Published: Sun, October 18, 2020
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Senate Seeks Simington FCC Nod Amid Section 230 Furor

Senate Seeks Simington FCC Nod Amid Section 230 Furor

The US Federal Communications Commission plans to begin drafting new rules to "clarify" the meaning of a legal clause that protects social media companies from being sued over third-party content on their platforms, FCC Chairman Ajit Pai said in a press release on Thursday.

Pai's comments sparked controversy among the senior FCC members.

The FCC has introduced that it's going to transfer to manage social media following President Trump's govt order earlier this 12 months. In May, he threatened to regulate U.S. social media companies after Twitter fact-checked two tweets he made about mail-in voting that the company deemed misleading.

While Pai said that "many advance an overly broad interpretation that in some cases shields social media companies from consumer protection laws in a way that has no basis in the text of Section 230", the implied recent actions by the social media companies are not covered by the First Amendment.

Trump's goal with amending Section 230 is to force U.S. social media companies into being a completely neutral platform when it comes to content moderation.

Geoffrey Starks and Jessica Rosenworcel, two of the FCC's Democratic commissioners, don't support Pai's call, and indeed some observers pointed out that the FCC itself has no say in the matter.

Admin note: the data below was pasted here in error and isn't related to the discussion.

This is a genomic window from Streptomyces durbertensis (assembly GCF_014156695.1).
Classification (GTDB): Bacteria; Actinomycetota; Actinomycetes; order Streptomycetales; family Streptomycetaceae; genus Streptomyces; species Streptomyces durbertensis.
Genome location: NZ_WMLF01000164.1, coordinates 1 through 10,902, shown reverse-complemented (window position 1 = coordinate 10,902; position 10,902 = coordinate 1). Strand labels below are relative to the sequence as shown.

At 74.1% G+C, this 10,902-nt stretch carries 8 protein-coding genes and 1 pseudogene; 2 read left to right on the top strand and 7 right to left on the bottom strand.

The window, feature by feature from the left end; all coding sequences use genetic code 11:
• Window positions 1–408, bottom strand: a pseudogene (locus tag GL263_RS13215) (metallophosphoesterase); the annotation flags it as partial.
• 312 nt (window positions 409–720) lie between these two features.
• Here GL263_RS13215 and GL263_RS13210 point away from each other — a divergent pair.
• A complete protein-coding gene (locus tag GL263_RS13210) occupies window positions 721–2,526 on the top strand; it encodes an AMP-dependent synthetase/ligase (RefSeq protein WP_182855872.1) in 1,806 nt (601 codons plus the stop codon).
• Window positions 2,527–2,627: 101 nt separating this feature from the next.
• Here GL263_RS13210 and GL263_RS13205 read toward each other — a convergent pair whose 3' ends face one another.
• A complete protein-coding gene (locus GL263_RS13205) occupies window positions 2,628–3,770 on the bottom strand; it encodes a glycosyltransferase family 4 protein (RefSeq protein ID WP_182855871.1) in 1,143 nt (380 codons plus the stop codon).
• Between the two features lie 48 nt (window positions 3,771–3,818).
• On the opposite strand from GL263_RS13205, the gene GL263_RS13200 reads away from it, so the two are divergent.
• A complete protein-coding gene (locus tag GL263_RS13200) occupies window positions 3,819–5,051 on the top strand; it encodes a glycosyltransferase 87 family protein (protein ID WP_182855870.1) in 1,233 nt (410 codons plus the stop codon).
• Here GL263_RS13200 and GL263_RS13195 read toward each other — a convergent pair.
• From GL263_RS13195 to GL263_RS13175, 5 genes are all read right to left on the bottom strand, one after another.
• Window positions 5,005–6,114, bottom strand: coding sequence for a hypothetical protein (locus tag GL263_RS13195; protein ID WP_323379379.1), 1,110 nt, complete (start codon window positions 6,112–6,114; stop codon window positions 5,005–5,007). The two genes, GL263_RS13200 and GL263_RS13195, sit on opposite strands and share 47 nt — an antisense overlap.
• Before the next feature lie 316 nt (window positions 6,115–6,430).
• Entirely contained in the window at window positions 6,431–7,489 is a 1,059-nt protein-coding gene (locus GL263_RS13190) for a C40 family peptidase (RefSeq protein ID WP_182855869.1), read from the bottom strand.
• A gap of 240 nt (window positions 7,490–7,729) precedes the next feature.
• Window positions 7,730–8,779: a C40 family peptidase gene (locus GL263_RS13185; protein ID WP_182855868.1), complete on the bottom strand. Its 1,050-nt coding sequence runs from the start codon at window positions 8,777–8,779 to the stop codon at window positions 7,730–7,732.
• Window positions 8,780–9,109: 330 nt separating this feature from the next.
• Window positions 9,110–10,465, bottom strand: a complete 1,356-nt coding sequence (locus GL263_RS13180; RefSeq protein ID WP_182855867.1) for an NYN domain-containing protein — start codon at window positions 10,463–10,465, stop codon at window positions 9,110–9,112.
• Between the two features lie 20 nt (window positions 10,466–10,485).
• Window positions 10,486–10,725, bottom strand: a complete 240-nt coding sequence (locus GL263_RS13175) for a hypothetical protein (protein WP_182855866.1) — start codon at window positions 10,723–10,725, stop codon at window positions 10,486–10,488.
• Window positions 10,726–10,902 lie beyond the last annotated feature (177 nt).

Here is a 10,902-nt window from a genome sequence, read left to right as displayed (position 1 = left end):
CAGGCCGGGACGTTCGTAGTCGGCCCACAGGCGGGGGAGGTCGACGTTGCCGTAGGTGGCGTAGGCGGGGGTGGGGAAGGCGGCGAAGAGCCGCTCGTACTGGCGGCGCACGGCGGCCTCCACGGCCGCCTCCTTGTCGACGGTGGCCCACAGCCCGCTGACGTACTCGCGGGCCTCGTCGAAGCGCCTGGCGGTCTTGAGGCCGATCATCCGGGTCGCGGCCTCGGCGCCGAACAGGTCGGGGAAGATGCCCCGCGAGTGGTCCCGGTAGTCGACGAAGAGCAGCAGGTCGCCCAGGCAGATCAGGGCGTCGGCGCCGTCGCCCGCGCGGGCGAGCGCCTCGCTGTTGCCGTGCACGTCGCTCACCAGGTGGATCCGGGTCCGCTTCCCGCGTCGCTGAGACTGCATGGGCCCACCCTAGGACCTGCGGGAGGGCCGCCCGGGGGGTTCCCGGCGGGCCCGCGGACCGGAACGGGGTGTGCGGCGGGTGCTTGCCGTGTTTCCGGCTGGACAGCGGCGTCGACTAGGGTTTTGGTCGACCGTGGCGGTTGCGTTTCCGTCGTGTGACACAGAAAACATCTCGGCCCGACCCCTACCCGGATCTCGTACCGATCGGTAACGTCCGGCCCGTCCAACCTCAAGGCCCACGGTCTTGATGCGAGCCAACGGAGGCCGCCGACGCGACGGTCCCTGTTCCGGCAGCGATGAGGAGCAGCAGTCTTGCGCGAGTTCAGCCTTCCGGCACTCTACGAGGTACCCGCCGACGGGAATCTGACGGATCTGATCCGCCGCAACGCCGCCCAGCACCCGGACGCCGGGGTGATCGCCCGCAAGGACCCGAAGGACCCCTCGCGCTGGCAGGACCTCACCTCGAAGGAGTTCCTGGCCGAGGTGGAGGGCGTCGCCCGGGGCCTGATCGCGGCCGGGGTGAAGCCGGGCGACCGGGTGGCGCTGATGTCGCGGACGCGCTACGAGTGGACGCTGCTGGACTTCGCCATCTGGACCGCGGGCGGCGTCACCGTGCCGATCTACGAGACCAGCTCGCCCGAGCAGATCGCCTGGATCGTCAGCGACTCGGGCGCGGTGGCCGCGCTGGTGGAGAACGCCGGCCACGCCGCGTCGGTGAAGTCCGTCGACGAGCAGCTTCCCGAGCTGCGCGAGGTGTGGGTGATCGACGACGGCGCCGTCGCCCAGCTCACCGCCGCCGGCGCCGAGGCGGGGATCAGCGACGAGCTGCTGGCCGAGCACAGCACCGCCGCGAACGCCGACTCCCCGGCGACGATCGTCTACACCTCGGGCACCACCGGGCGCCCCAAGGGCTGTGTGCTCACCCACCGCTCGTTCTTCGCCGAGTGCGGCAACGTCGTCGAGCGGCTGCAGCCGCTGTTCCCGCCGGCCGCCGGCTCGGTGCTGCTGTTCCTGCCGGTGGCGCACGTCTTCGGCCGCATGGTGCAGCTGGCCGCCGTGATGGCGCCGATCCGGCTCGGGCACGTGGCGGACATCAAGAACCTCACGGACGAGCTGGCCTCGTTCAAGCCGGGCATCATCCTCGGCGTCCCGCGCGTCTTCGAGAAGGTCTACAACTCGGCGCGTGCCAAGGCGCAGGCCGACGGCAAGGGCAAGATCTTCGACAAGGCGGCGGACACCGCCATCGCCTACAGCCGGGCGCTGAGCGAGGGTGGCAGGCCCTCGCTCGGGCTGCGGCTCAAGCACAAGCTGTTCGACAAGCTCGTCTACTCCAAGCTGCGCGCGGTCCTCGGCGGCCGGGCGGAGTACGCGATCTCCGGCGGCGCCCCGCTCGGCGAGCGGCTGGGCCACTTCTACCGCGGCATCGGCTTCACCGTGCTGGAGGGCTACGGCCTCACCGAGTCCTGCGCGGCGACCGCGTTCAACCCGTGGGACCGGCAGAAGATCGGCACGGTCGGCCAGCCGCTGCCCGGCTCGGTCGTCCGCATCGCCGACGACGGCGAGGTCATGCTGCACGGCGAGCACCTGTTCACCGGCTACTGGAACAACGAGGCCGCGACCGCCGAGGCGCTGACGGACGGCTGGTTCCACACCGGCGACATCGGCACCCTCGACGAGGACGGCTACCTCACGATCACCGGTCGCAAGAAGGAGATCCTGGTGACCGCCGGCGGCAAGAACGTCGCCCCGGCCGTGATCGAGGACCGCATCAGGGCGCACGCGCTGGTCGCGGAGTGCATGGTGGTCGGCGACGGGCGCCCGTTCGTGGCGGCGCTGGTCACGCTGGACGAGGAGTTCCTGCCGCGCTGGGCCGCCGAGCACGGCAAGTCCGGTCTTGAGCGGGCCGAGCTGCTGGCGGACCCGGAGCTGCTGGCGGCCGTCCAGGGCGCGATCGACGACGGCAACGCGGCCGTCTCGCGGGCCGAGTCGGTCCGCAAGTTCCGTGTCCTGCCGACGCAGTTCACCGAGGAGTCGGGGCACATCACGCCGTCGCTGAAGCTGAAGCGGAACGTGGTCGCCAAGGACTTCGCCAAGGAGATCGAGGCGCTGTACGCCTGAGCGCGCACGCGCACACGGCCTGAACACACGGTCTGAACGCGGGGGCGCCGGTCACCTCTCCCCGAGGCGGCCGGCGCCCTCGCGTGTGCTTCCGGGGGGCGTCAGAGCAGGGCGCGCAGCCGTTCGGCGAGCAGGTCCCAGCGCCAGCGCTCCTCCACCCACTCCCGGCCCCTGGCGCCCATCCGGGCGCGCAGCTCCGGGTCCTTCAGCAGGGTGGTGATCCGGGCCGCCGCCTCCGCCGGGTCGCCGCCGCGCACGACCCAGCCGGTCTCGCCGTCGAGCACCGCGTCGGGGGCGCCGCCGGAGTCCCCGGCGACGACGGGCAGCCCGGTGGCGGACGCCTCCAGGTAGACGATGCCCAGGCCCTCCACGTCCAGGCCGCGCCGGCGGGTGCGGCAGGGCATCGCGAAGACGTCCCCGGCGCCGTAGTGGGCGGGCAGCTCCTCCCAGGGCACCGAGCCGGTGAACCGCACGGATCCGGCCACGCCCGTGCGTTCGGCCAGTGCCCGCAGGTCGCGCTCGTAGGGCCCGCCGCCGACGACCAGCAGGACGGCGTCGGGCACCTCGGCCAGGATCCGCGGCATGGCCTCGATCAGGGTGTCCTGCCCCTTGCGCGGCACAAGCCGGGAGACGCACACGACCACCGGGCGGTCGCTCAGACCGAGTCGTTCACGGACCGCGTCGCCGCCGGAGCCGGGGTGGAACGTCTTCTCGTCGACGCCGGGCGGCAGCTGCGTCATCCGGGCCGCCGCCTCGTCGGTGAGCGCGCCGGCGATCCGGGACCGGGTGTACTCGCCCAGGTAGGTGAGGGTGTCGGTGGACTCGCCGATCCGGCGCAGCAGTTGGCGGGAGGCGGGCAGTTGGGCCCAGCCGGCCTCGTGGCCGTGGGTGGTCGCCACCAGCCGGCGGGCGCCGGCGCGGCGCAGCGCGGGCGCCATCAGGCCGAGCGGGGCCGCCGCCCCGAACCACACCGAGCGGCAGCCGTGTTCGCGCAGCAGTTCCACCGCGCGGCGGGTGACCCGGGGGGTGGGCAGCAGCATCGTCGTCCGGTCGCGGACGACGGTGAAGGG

Added Public Knowledge: "The FCC does not have authority to "clarify" Section 230 - it is not a statute that Congress gave the agency any authority over whatsoever", said John Bergmayer, legal director at Public Knowledge.

Section 230 supplies a level of immunity to social media firms for the content material posted on their networks-together with the roughly three million Facebook posts and 474okay tweets per minute. Facebook CEO Mark Zuckerberg and Twitter CEO Jack Dorsey have agreed to testify before the Senate Commerce Committee on 28 October and are now set to be questioned about these moves after Republicans expressed concerns regarding alleged bias on the platforms.

The move comes a day after President Trump aired his disdain for the platforms for their handling of a dubious news story in the New York Post about Democratic presidential candidate Joe Biden's son Hunter. It is just the start for them.

Pai famous that there's "bipartisan help in Congress" to reform Section 230 and that the Commerce Division has petitioned the FCC to "make clear ambiguities in part 230".

Trump's govt order adopted fact-checking by Twitter which highlighted inaccuracies in his tweets.

President Trump and other Republicans have sought to limit the protections afforded to the social media companies under the law over claims that the platforms censor conservative points of view.

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